Learning for a year in Israel is often incredibly transformative. You feel inspired, you grow – but then you return home bereft, missing the spiritual “cloud” you rode on for so many months.
Three rabbis – Rav Moshe Tzvi Weinberg, Rabbi Gershon Turetsky and Rav Rafi Rosenblum – aim to fill that void with “Summernary,” a one-week women’s learning program now in its second year. (This year’s program took place June 13-17.)
“Rav Rafi and I saw a need; there are girls so eager to learn post-seminary, and it’s very difficult for them to find a place to do so,” said Rabbi Turetsky, rosh beit midrash at Sha’alvim for Women. “Guys have yeshiva, but girls don’t really have a place to return to, a place they can go to learn consistently.”
To address the problem, Rabbi Turetsky and Rav Rosenblum – a rebbe at Midreshet Amit, Midreshet Moriah, and Sha’alvim for Women – teamed up with Rav Weinberg, teacher and mashgiach ruchani at Yeshiva University, and a childhood friend of both rebbeim. “We wanted to show girls that there are teachers here too that you can learn with, that you can build a connection with and grow from. It’s not just in Israel.”
“It’s such a simple idea, getting girls together to learn Torah, but I think it fills a significant void,” said Rav Weinberg. He added that the program isn’t only for girls who just returned from Israel. “We wanted those who have been back for a little while [too] so they can come back to something old and familiar in a new way – a way that speaks to where they are now. That’s a lot of what we try to do…to talk about relevant things and current challenges, which aren’t the ones that arose in Israel.”
The Summernary schedule consists of three shiurim in the morning and three in the afternoon, a guest speaker at night, and a Shabbaton. “We’ve had great speakers. For example, Rav Herschel Schacter came and spoke one night, and we also specifically invite speakers who are seminary teachers to give girls the ability to reconnect with their teachers and the Torah they’ve learned from them,” said Rabbi Turetsky.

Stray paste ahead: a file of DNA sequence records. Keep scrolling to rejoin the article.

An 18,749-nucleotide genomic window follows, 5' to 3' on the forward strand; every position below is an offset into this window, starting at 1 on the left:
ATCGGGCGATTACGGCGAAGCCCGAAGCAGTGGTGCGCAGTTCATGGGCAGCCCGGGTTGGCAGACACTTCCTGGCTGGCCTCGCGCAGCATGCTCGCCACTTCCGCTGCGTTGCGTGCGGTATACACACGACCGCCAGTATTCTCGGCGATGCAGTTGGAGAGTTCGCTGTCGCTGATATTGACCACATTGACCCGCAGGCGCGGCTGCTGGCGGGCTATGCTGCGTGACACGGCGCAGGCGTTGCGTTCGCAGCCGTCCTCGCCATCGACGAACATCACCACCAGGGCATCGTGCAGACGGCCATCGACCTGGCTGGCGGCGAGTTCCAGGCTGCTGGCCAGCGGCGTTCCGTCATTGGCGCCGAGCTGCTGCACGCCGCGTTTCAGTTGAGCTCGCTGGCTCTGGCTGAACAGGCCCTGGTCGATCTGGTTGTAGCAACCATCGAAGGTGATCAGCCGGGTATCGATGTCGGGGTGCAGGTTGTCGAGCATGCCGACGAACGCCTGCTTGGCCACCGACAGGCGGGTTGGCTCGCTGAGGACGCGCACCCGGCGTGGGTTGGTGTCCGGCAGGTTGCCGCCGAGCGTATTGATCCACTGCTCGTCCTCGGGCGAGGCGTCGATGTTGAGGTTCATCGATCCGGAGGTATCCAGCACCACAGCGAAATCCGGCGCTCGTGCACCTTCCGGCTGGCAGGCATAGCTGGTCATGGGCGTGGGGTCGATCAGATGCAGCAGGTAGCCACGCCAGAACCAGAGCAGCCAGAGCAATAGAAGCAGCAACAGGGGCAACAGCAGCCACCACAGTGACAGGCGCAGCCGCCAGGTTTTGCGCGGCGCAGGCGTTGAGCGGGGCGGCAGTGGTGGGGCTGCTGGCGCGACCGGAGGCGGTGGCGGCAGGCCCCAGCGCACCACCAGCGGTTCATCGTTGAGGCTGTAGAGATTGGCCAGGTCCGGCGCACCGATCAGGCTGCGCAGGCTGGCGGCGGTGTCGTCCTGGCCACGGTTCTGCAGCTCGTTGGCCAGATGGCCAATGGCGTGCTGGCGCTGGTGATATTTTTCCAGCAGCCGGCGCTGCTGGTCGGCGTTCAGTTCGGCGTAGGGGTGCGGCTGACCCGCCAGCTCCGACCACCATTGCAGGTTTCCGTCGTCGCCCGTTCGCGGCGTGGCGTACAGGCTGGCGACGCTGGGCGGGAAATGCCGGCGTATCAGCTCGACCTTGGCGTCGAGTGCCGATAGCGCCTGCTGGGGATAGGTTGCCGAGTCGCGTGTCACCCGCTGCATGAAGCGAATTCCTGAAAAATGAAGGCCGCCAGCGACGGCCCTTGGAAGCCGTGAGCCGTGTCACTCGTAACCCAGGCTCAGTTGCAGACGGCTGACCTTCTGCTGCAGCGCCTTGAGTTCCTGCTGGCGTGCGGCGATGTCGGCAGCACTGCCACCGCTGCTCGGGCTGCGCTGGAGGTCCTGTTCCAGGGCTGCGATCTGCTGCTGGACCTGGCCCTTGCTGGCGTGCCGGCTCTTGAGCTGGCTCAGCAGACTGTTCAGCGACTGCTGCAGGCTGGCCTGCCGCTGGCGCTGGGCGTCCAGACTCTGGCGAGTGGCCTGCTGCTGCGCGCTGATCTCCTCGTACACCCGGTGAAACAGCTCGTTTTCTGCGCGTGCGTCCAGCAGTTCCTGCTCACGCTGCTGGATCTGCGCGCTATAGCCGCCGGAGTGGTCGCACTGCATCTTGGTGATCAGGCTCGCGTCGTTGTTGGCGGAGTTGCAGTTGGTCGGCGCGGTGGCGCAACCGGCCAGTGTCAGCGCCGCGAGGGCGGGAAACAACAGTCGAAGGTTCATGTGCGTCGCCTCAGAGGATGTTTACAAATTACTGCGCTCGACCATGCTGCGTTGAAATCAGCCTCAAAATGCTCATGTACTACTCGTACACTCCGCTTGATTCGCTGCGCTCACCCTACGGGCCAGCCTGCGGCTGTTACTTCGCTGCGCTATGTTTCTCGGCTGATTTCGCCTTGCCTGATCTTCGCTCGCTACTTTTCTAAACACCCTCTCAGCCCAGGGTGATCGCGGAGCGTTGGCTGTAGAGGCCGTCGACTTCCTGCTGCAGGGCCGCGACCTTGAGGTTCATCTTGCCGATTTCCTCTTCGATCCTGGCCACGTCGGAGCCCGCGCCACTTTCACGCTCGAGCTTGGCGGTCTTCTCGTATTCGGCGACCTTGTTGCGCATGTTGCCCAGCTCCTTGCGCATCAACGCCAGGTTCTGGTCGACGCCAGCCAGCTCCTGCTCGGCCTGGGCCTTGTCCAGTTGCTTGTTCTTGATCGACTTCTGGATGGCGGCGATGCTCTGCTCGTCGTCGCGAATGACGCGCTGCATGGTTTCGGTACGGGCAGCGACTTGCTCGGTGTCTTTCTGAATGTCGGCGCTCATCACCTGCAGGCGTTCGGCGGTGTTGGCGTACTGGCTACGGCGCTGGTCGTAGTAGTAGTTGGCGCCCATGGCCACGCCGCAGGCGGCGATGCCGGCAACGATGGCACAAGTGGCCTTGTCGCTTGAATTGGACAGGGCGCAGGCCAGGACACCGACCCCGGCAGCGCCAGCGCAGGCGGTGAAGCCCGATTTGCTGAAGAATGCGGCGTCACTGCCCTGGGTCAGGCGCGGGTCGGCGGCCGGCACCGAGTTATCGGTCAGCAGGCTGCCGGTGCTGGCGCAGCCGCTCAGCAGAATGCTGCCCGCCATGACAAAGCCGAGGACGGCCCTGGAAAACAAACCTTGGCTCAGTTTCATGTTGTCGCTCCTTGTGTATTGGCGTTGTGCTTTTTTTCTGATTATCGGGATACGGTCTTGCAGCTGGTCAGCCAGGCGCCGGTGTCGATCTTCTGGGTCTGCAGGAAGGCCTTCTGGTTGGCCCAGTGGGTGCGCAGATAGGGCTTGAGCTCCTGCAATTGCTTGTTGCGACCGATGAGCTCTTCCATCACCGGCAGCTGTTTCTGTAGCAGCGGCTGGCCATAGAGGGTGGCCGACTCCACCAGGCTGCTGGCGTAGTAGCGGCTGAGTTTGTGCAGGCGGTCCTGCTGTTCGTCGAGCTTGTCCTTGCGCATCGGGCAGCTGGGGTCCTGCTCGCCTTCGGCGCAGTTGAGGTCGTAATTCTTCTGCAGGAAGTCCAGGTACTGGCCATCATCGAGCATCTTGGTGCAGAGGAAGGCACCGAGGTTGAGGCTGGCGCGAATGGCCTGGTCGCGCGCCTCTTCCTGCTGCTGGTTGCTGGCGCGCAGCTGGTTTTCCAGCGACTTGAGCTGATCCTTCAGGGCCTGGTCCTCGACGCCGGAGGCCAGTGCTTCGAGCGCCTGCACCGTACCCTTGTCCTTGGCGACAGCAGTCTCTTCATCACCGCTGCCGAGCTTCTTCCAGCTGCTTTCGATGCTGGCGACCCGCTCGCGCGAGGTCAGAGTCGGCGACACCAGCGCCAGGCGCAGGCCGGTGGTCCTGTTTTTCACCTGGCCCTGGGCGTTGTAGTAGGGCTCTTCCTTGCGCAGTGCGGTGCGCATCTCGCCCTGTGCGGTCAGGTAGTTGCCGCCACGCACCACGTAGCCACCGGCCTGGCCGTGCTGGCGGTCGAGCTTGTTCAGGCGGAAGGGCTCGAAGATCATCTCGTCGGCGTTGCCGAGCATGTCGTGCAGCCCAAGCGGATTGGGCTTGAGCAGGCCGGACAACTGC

“People are really craving this,” he added. “For example, when Rabbi Jason Knappel, a rebbe at Midreshet Moriah, Midreshet Amit, Midreshet Eshel, and Sha’alvim for Women, came to speak, the room was packed. Everyone came out to hear him. People just want to learn and re-connect.”
Each year’s program has a different theme. Last year’s was Mashiach and geulah; this year’s was emunah and bitachon. “The chosen themes are topics that are both core issues in daily life, and were probably skipped over in school or not adequately explained, as well as topics that people are continuously seeking a better understanding of,” said Rav Weinberg.
The program is currently held at Congregation Zichron Menachem in Teaneck, but its founders would love to “do one session in Teaneck and one in the Five Towns,” said Rabbi Tureskty. He added: “Students of ours from England even asked for a session there.”
Ultimately, Rav Weinberg said, he would love to “expand the program to the community at large, and then have two separate learning tracks, one for the younger crowd and one for other community members. There is also talk of opening the program during winter break in Israel, or trying to do something over the course of the year…. [O]ne of the great parts about this is that it’s so new so there are many possibilities and directions it can go in.”
Like for so many other organizations, however, funds are an obstacle. “It costs money to buy our flights, rent the building, get speakers, and there are many expenses that come up in between,” Rabbi Tureskty said.
Over 45 girls participated in the program this year, enjoying the unique learning experience. “The timing of Summernary was perfect,” said Gaby Yusupov, a Sha’alvim alumnus and sophomore at Barnard College. “It was right in between when school ended and when my internship began, and it was just what I needed after a long year: a spiritual pick-me-up.”
Talya Zuller, a Midreshet Moriah alumnus and sophomore at Stern College, noted: “You can go to any shiur in your local community, but what’s unique about Summernary is that you’re learning from people that you’ve spent a year learning from. There’s something incredibly special and long-lasting about that Torah.”